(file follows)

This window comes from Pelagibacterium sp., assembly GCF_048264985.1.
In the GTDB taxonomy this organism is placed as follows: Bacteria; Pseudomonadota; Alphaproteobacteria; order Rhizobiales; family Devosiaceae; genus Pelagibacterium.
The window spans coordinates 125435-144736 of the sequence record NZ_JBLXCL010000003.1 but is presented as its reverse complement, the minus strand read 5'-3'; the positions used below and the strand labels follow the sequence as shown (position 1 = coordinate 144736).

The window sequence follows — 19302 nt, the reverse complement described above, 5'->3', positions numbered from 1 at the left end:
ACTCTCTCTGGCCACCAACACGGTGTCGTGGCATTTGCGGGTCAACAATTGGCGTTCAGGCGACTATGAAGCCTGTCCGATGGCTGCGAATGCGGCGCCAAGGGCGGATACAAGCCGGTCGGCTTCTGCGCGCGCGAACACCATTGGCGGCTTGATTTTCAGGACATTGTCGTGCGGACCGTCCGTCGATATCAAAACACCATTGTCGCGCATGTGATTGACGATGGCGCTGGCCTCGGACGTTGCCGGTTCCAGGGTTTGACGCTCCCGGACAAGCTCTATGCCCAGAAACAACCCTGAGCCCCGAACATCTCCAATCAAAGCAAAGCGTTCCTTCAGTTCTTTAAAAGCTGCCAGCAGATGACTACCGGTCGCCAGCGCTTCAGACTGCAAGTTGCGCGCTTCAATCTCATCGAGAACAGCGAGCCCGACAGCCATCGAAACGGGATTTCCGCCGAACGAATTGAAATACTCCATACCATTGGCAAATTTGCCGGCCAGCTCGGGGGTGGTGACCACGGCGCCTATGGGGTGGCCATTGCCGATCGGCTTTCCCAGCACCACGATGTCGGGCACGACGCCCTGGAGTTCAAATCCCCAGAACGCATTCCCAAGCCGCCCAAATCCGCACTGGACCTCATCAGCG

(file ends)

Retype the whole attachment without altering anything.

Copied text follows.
This window comes from Pelagibacterium sp., assembly GCF_048264985.1.
In the GTDB taxonomy this organism is placed as follows: Bacteria; Pseudomonadota; Alphaproteobacteria; order Rhizobiales; family Devosiaceae; genus Pelagibacterium.
The window spans coordinates 125435-144736 of the sequence record NZ_JBLXCL010000003.1 but is presented as its reverse complement, the minus strand read 5'-3'; the positions used below and the strand labels follow the sequence as shown (position 1 = coordinate 144736).

The window sequence follows — 19302 nt, the reverse complement described above, 5'->3', positions numbered from 1 at the left end:
ACTCTCTCTGGCCACCAACACGGTGTCGTGGCATTTGCGGGTCAACAATTGGCGTTCAGGCGACTATGAAGCCTGTCCGATGGCTGCGAATGCGGCGCCAAGGGCGGATACAAGCCGGTCGGCTTCTGCGCGCGCGAACACCATTGGCGGCTTGATTTTCAGGACATTGTCGTGCGGACCGTCCGTCGATATCAAAACACCATTGTCGCGCATGTGATTGACGATGGCGCTGGCCTCGGACGTTGCCGGTTCCAGGGTTTGACGCTCCCGGACAAGCTCTATGCCCAGAAACAACCCTGAGCCCCGAACATCTCCAATCAAAGCAAAGCGTTCCTTCAGTTCTTTAAAAGCTGCCAGCAGATGACTACCGGTCGCCAGCGCTTCAGACTGCAAGTTGCGCGCTTCAATCTCATCGAGAACAGCGAGCCCGACAGCCATCGAAACGGGATTTCCGCCGAACGAATTGAAATACTCCATACCATTGGCAAATTTGCCGGCCAGCTCGGGGGTGGTGACCACGGCGCCTATGGGGTGGCCATTGCCGATCGGCTTTCCCAGCACCACGATGTCGGGCACGACGCCCTGGAGTTCAAATCCCCAGAACGCATTCCCAAGCCGCCCAAATCCGCACTGGACCTCATCAGCG